Master of the Senate: The Years of Lyndon Johnson - Part 4 Chapter 22 Summary & Analysis

Robert Caro
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Part 4 Chapter 22 Summary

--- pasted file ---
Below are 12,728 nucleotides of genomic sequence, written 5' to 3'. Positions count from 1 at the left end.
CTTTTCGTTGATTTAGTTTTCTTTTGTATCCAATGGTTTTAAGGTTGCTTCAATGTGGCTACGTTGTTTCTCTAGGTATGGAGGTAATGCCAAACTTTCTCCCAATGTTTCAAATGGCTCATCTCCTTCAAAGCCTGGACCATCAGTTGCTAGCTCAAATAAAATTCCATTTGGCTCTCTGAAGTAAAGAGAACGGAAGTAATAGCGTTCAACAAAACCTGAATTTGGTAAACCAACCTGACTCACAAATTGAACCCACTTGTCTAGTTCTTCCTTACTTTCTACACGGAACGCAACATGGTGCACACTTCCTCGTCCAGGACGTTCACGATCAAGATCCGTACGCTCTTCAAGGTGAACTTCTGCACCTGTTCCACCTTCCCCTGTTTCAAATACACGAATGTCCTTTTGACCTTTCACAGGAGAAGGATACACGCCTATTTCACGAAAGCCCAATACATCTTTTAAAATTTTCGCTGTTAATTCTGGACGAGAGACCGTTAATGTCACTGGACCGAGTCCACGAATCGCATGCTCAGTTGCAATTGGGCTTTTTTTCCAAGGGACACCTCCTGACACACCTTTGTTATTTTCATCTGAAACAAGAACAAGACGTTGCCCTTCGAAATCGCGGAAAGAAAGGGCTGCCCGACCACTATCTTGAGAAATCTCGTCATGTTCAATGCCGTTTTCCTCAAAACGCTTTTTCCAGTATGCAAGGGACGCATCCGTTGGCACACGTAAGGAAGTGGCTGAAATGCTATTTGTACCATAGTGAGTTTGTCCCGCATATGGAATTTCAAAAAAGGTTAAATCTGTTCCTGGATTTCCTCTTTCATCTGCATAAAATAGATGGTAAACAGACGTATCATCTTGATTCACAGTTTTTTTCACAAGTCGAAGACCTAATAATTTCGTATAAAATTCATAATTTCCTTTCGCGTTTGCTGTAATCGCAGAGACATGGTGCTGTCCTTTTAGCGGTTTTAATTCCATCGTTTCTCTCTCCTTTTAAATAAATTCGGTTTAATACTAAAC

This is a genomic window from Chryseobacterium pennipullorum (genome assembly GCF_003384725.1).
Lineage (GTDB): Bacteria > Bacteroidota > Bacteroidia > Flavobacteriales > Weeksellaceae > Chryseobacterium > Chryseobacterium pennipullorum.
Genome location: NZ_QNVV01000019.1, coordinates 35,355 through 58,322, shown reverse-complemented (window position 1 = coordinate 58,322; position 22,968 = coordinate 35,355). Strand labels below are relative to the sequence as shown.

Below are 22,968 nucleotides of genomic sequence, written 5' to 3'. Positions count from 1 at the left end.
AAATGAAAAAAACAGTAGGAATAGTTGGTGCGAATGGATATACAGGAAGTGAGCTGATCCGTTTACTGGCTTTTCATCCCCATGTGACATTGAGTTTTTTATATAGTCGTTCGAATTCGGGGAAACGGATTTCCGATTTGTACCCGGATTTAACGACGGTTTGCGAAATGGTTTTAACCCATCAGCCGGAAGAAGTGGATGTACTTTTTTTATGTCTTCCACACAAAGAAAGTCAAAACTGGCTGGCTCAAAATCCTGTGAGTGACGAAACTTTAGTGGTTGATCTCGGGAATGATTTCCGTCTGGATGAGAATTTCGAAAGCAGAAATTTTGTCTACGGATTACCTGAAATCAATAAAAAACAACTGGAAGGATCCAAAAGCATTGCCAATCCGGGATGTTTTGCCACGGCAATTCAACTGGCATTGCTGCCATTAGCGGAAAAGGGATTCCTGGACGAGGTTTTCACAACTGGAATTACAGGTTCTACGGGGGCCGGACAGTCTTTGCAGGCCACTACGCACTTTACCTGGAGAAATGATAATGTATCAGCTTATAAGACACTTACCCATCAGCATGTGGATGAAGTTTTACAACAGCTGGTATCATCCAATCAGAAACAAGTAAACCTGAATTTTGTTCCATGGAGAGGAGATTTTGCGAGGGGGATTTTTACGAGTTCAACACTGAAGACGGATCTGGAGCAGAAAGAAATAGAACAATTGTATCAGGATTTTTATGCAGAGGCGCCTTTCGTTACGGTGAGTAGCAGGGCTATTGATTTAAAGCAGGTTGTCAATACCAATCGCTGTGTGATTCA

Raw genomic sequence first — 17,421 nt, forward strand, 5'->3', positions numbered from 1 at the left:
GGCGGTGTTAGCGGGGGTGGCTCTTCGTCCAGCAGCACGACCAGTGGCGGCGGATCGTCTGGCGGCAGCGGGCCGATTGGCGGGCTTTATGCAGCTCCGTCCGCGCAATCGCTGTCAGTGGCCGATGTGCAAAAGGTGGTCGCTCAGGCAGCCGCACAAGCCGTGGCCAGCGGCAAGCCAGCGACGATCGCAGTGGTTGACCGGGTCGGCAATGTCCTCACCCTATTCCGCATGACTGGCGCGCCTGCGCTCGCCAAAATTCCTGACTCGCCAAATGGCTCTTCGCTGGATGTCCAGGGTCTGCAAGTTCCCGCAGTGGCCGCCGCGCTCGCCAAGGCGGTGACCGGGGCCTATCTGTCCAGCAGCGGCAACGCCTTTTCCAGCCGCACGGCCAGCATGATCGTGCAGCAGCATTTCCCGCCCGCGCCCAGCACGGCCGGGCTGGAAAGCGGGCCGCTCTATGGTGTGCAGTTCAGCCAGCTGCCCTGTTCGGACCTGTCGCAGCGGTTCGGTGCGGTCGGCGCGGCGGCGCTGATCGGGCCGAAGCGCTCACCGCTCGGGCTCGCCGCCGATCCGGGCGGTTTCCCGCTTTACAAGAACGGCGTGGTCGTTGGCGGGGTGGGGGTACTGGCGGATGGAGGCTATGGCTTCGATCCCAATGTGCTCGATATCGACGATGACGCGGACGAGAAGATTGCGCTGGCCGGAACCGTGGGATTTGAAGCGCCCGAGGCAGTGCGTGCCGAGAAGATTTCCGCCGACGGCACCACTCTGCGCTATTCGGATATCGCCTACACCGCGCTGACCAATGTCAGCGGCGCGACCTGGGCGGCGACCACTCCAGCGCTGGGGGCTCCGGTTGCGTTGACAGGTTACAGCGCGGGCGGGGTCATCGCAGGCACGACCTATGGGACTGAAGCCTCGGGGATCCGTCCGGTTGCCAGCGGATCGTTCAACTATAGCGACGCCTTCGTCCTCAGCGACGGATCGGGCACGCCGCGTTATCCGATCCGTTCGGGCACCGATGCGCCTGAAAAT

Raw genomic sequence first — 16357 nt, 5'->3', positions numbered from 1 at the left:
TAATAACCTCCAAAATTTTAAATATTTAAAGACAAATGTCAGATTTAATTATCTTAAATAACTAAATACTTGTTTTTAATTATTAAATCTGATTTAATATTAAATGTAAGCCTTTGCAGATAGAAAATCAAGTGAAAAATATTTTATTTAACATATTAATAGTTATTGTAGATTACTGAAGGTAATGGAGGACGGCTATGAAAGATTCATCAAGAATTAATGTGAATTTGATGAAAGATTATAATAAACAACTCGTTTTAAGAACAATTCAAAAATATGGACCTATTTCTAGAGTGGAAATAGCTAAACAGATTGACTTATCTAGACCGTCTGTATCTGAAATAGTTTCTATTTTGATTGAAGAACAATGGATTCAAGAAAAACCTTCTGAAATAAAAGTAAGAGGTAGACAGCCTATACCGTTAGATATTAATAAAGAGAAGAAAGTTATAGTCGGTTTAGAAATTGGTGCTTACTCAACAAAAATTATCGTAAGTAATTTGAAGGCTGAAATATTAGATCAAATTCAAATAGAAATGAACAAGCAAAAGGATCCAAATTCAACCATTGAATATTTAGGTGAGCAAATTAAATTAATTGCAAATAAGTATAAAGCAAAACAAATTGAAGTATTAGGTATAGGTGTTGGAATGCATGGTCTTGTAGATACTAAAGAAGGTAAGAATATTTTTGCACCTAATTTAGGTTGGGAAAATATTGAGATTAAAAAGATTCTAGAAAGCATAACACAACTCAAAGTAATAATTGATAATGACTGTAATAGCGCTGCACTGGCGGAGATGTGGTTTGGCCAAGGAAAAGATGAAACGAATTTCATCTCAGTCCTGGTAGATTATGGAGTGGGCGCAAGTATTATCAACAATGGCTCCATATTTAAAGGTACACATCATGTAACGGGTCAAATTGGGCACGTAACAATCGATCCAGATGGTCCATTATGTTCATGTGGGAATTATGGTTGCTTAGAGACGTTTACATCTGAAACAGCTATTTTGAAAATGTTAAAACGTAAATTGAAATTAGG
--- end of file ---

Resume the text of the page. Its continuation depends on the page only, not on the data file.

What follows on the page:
As Democratic Leader of the Senate, LBJ was one of the most prominent and influential Democrats in the country. Democrats were close to panic over Eisenhower's popularity. He had appeared statesmanlike even before the inauguration, touring the Korean front, rejecting any idea of an all-out offensive and declaring it his intention to bring the troops home. America liked Ike. The Republicans in control of the Senate, Taft and the Old Guard, however, did not share this sentiment and LBJ saw an opportunity in supporting Ike's policies against the right-wingers. Fighting for decades under FDR and Truman, Ike had de facto supported the internationalism that the Democrats' natural enemies now wanted to tear down. Rayburn and Russell both agreed with LBJ's assessment. Mr. Sam knew and liked Ike, admired his candor, truthfulness and judgment; he had already pledged to deliver ninety-five percent...

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